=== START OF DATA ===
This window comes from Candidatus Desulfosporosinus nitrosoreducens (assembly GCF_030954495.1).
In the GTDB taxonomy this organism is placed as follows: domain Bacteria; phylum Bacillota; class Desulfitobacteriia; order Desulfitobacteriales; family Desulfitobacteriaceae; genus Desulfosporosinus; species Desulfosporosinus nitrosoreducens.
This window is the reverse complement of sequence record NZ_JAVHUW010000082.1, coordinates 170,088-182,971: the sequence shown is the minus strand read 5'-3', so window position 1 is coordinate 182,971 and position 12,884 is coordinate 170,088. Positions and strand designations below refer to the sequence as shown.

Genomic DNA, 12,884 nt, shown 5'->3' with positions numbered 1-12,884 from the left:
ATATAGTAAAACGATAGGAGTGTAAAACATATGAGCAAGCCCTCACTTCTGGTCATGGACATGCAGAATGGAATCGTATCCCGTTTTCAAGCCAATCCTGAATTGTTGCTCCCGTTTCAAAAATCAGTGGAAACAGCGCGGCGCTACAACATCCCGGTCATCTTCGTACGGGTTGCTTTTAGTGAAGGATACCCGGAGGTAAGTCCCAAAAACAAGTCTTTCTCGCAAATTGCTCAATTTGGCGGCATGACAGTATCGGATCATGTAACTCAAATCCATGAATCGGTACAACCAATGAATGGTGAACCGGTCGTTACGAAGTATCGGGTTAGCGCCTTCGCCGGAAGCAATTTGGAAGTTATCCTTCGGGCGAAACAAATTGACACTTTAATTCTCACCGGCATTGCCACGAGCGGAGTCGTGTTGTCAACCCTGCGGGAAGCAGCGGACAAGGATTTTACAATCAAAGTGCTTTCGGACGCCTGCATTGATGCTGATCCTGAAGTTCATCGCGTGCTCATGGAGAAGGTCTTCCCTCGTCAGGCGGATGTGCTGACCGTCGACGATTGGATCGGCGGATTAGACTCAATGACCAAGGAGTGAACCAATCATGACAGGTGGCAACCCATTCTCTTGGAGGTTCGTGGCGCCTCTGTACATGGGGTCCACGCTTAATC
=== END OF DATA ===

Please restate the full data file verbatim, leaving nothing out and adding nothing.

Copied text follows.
This window comes from Candidatus Desulfosporosinus nitrosoreducens (assembly GCF_030954495.1).
In the GTDB taxonomy this organism is placed as follows: domain Bacteria; phylum Bacillota; class Desulfitobacteriia; order Desulfitobacteriales; family Desulfitobacteriaceae; genus Desulfosporosinus; species Desulfosporosinus nitrosoreducens.
This window is the reverse complement of sequence record NZ_JAVHUW010000082.1, coordinates 170,088-182,971: the sequence shown is the minus strand read 5'-3', so window position 1 is coordinate 182,971 and position 12,884 is coordinate 170,088. Positions and strand designations below refer to the sequence as shown.

Genomic DNA, 12,884 nt, shown 5'->3' with positions numbered 1-12,884 from the left:
ATATAGTAAAACGATAGGAGTGTAAAACATATGAGCAAGCCCTCACTTCTGGTCATGGACATGCAGAATGGAATCGTATCCCGTTTTCAAGCCAATCCTGAATTGTTGCTCCCGTTTCAAAAATCAGTGGAAACAGCGCGGCGCTACAACATCCCGGTCATCTTCGTACGGGTTGCTTTTAGTGAAGGATACCCGGAGGTAAGTCCCAAAAACAAGTCTTTCTCGCAAATTGCTCAATTTGGCGGCATGACAGTATCGGATCATGTAACTCAAATCCATGAATCGGTACAACCAATGAATGGTGAACCGGTCGTTACGAAGTATCGGGTTAGCGCCTTCGCCGGAAGCAATTTGGAAGTTATCCTTCGGGCGAAACAAATTGACACTTTAATTCTCACCGGCATTGCCACGAGCGGAGTCGTGTTGTCAACCCTGCGGGAAGCAGCGGACAAGGATTTTACAATCAAAGTGCTTTCGGACGCCTGCATTGATGCTGATCCTGAAGTTCATCGCGTGCTCATGGAGAAGGTCTTCCCTCGTCAGGCGGATGTGCTGACCGTCGACGATTGGATCGGCGGATTAGACTCAATGACCAAGGAGTGAACCAATCATGACAGGTGGCAACCCATTCTCTTGGAGGTTCGTGGCGCCTCTGTACATGGGGTCCACGCTTAATC